Strengthening the Capacity of Auxiliary Nurse Midwives (ANMs) in India

The Centre for Maternal and Newborn Health (CMNH) and the Foundation for Research in Community Health are currently working together on a programme to improve the quality of care provided by auxiliary nurse-midwives (ANMs) in the Pune district of Maharashtra State, India. We anticipate that through this approach, ANMs will be enabled to fulfil their full potential to address the primary healthcare needs of the population.

Brief background
ANMs are a vital part of the primary health services. ANMs are needed in the context of India because the existing health services cannot meet the health needs of the population. The Indian government has long invested in ANMs to provide care during and after pregnancy and childbirth and to provide basic curative and preventive child health services. Yet, over time, the ANM’s role has expanded with less focus on maternity care. Furthermore, although ANMs have been used for decades as frontline workers, they often stand unsupported at the fringes of the health system, and thus unable to fulfil their full potential in catering to the primary healthcare needs of the population.

Project activities
Through this programme, CMNH aimed to:

  • Examine factors influencing ANMs in their practice, scope of work and workload
  • Explore the views of key stakeholders involved in training and deployment of ANMs
  • Understand if and how this cadre can be supported in future to make an effective contribution to the delivery of healthcare for women and children at the primary level in the Pune district
  • Develop a context-specific ANM training package and strengthen supportive supervision, involving up to 50 ANM supervisors and 400 ANMs across different blocks of Pune district.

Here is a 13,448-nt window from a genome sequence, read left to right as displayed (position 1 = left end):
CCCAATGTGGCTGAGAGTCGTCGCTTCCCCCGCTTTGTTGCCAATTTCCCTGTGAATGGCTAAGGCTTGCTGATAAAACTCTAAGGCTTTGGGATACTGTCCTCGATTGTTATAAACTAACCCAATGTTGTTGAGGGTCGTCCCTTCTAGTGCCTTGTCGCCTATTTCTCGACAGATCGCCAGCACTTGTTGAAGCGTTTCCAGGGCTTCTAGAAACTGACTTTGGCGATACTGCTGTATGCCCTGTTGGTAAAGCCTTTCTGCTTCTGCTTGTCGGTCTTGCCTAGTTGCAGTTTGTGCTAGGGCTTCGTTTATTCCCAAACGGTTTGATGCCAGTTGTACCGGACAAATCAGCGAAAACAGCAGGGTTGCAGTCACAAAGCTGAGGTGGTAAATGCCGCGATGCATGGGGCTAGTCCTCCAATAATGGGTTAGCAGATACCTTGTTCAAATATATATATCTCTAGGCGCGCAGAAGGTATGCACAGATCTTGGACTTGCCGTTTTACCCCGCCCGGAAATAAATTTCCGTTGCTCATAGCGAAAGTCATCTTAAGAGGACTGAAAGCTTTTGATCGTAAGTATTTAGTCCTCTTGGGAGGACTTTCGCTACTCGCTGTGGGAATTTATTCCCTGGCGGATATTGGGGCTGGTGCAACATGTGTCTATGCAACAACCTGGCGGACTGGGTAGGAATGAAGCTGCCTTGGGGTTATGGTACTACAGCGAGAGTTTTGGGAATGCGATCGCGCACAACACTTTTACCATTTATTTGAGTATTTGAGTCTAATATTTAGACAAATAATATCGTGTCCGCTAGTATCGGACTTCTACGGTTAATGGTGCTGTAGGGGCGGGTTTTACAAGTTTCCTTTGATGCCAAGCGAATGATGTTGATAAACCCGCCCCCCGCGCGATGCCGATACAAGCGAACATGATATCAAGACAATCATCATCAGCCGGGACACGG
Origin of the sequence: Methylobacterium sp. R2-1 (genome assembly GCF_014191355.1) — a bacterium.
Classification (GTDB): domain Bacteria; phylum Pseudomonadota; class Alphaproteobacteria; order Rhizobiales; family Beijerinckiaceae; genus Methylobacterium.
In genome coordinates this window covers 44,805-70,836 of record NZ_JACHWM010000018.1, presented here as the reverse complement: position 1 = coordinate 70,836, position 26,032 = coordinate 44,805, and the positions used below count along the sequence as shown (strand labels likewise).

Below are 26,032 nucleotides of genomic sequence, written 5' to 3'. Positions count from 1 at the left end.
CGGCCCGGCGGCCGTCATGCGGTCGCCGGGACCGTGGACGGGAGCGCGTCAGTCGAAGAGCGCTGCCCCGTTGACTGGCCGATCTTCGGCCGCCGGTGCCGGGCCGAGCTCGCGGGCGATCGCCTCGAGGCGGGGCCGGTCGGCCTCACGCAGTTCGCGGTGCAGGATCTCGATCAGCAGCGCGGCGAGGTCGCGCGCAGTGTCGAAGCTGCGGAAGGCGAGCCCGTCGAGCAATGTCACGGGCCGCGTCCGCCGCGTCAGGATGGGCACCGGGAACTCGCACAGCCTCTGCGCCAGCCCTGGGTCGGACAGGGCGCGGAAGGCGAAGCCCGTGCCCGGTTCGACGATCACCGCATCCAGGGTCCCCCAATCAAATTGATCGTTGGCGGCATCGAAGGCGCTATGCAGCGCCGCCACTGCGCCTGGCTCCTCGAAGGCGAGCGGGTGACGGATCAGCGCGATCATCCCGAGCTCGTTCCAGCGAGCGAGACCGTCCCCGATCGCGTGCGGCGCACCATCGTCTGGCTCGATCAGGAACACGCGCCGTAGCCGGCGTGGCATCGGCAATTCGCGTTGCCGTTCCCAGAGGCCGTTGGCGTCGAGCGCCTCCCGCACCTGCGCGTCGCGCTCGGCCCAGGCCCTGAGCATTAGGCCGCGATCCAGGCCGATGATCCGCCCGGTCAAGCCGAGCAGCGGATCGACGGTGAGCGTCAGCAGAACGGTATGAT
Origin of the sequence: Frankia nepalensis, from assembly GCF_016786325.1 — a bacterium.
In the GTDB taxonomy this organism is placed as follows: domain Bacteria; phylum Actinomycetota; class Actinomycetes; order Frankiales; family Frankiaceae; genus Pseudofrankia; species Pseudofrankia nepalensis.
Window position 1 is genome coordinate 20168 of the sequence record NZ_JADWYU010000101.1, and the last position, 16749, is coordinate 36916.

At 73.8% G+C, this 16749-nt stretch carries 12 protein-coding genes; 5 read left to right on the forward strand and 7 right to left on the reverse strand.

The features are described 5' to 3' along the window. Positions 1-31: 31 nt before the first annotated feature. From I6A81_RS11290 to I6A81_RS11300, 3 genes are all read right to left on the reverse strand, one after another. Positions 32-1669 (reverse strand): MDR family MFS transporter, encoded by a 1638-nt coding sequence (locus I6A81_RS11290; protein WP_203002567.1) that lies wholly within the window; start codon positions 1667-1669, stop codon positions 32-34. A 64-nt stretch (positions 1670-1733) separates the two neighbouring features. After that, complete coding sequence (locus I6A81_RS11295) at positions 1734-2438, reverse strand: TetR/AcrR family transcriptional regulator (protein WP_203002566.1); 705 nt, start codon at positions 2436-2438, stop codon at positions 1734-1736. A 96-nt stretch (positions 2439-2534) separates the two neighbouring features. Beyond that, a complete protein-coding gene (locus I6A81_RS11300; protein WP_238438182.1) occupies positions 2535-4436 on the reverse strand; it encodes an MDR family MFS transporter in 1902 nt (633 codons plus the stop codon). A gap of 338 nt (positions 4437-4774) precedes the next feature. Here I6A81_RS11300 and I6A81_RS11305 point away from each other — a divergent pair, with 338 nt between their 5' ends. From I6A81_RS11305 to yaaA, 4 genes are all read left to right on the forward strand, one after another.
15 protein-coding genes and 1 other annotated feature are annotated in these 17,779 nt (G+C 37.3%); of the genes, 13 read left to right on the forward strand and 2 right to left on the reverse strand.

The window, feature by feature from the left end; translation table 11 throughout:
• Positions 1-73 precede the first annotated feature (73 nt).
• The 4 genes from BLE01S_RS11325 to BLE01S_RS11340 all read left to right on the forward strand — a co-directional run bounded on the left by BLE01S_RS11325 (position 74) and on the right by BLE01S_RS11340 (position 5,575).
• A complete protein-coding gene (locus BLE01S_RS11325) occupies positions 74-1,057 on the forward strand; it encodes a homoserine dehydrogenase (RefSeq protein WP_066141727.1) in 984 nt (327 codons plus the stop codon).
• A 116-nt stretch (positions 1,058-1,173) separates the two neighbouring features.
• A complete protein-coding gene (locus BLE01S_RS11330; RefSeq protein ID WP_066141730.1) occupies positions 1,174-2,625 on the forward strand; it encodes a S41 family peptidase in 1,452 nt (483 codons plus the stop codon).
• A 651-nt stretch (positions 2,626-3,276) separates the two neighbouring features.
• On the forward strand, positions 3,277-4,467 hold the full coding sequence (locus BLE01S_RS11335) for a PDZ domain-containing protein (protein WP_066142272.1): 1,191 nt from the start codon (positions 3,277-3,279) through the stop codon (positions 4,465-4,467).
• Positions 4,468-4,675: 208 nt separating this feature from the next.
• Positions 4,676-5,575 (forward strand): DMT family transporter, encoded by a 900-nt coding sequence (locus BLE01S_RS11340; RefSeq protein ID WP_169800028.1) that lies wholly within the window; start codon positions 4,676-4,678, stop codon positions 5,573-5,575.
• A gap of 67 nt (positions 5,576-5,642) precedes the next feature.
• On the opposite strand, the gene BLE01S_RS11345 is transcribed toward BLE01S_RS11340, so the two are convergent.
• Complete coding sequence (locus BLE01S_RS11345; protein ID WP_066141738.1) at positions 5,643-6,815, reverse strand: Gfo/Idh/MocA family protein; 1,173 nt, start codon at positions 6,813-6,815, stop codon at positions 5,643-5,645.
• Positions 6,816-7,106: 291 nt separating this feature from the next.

Outputs to date
Through our initial scoping activities, we confirmed that ANMs have played a pivotal role in primary health care within the district and are an indispensable asset to the primary health services. However, there are missed opportunities as the full potential of ANMs has not been utilised. For example, in remote, poorer areas of the Pune district, women have not benefited in the same way as those in urban settings. In remote areas, ANMs did not have the necessary skills to provide quality services - mostly due to lack of regular, refresher training to update their knowledge and skills. 

We are now working with the government of Maharashtra State to improve the quality of work of ANMs through various activities. These include delivering context-specific training of ANMs and their supervisors, addressing gaps and weaknesses identified, and strengthening supportive supervision and accountability, and empowerment through learning:  

  • We developed a training package in response to expressed needs in maternal and newborn health and other areas, which has been reviewed and approved by the Government of Maharashtra State.
  • We have developed a core group of trainers who now conduct training (skills and drills, presentations, etc) using this training package.  
  • A few ANMs have been taken to centres of excellence in neighbouring states to interact with staff working in those centres. Some have presented their experiences in national conferences.  
  • We have also held a recent skills mall for ANMs in Pune, where ANMs could learn life-saving skills such as newborn resuscitation, management of obstetric haemorrhage, shoulder dystocia and breech, maternal mental health & communication skills.

Outcomes from this research programme will provide evidence to inform policy and practice both in Pune district and India. The insights from this study can be transferred to similar primary level healthcare providers to improve availability and quality of health for mothers and children.